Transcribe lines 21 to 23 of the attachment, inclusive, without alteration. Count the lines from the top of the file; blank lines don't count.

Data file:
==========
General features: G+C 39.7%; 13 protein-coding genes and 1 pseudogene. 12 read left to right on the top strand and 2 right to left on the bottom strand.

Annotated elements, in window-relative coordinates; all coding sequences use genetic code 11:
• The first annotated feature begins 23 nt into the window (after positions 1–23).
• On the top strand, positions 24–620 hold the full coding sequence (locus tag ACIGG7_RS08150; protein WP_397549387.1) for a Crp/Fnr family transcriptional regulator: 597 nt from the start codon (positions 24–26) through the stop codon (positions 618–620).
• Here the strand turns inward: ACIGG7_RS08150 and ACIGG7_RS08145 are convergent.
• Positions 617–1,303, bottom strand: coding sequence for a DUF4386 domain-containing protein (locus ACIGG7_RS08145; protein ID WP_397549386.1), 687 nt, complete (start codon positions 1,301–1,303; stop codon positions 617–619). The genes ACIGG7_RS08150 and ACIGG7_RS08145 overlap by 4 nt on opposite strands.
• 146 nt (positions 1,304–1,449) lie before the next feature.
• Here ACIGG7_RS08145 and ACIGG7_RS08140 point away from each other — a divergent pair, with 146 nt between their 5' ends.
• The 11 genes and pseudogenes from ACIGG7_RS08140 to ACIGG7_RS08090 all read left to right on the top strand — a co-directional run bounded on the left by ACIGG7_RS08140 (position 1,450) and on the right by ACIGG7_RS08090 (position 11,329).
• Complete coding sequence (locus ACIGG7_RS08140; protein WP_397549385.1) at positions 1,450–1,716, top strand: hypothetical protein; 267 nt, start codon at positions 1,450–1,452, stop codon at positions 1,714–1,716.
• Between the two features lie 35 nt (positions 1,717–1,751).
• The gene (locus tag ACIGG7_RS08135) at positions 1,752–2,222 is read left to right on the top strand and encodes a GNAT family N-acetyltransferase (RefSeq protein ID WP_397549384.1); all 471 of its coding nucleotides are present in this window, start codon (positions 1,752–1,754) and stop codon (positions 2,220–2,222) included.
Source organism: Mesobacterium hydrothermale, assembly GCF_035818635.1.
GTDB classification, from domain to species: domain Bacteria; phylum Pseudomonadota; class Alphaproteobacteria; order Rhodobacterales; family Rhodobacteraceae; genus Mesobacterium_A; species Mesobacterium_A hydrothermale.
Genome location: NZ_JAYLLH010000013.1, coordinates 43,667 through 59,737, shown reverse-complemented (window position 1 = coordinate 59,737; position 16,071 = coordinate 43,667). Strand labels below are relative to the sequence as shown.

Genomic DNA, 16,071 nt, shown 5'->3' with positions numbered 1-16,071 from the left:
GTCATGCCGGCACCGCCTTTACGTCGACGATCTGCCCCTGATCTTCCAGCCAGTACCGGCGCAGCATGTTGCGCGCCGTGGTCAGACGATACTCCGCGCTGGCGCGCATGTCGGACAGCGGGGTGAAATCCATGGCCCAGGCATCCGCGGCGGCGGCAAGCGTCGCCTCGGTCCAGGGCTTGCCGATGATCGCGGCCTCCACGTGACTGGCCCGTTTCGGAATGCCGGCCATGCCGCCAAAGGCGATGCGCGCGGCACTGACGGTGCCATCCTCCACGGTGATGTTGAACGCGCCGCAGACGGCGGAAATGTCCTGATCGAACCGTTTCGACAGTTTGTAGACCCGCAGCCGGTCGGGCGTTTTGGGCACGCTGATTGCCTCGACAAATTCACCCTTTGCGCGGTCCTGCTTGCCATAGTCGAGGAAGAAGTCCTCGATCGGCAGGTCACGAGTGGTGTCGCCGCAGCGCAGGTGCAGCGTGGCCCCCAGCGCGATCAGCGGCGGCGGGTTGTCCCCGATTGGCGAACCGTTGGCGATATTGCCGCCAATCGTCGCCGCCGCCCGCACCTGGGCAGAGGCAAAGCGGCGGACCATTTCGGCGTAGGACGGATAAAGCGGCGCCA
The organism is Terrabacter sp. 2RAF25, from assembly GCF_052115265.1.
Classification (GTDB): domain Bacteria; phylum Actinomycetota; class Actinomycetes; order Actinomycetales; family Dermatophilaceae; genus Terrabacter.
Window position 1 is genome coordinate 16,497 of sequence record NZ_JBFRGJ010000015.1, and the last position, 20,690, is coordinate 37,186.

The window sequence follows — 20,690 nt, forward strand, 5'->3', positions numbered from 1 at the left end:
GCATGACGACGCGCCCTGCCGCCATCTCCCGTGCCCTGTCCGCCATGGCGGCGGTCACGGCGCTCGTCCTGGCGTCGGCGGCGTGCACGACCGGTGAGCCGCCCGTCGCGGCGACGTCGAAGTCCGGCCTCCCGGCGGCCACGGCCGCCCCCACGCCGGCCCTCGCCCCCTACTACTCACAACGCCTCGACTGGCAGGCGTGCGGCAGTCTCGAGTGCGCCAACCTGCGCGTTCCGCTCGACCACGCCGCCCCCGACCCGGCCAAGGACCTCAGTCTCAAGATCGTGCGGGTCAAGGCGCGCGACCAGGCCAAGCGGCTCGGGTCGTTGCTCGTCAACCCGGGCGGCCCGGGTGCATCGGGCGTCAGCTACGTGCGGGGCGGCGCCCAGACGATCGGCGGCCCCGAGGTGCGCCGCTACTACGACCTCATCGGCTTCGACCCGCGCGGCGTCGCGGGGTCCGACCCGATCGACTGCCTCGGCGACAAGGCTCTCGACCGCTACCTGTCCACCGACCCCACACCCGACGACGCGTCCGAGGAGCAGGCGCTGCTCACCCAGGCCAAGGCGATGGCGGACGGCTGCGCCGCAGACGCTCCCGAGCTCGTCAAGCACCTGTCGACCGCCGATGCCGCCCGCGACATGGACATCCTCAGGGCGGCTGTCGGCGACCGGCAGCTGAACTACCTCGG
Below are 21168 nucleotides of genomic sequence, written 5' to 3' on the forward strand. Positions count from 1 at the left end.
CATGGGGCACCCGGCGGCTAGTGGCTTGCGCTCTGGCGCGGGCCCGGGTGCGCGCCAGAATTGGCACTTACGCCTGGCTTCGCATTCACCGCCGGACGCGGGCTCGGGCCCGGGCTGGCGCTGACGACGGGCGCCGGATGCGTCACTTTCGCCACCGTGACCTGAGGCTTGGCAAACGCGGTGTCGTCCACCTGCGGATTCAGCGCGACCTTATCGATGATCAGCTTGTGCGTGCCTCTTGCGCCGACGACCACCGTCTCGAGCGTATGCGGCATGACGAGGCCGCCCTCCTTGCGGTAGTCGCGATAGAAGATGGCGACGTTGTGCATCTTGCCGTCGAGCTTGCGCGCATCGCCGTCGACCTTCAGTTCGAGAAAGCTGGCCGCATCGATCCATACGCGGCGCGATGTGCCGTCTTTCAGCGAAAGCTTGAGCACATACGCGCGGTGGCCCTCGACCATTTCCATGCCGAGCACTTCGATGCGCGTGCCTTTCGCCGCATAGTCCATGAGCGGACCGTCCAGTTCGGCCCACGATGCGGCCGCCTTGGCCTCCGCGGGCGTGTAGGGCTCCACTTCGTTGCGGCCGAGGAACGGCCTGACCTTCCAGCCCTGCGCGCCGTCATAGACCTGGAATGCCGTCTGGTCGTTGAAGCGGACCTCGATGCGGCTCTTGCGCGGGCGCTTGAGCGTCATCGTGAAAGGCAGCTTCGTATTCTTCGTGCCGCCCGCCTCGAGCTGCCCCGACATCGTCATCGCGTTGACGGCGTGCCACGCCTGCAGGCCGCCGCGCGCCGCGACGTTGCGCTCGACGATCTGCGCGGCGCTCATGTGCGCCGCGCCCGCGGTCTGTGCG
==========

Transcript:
The window sequence follows — 20,690 nt, forward strand, 5'->3', positions numbered from 1 at the left end:
GCATGACGACGCGCCCTGCCGCCATCTCCCGTGCCCTGTCCGCCATGGCGGCGGTCACGGCGCTCGTCCTGGCGTCGGCGGCGTGCACGACCGGTGAGCCGCCCGTCGCGGCGACGTCGAAGTCCGGCCTCCCGGCGGCCACGGCCGCCCCCACGCCGGCCCTCGCCCCCTACTACTCACAACGCCTCGACTGGCAGGCGTGCGGCAGTCTCGAGTGCGCCAACCTGCGCGTTCCGCTCGACCACGCCGCCCCCGACCCGGCCAAGGACCTCAGTCTCAAGATCGTGCGGGTCAAGGCGCGCGACCAGGCCAAGCGGCTCGGGTCGTTGCTCGTCAACCCGGGCGGCCCGGGTGCATCGGGCGTCAGCTACGTGCGGGGCGGCGCCCAGACGATCGGCGGCCCCGAGGTGCGCCGCTACTACGACCTCATCGGCTTCGACCCGCGCGGCGTCGCGGGGTCCGACCCGATCGACTGCCTCGGCGACAAGGCTCTCGACCGCTACCTGTCCACCGACCCCACACCCGACGACGCGTCCGAGGAGCAGGCGCTGCTCACCCAGGCCAAGGCGATGGCGGACGGCTGCGCCGCAGACGCTCCCGAGCTCGTCAAGCACCTGTCGACCGCCGATGCCGCCCGCGACATGGACATCCTCAGGGCGGCTGTCGGCGACCGGCAGCTGAACTACCTCGG
Below are 21168 nucleotides of genomic sequence, written 5' to 3' on the forward strand. Positions count from 1 at the left end.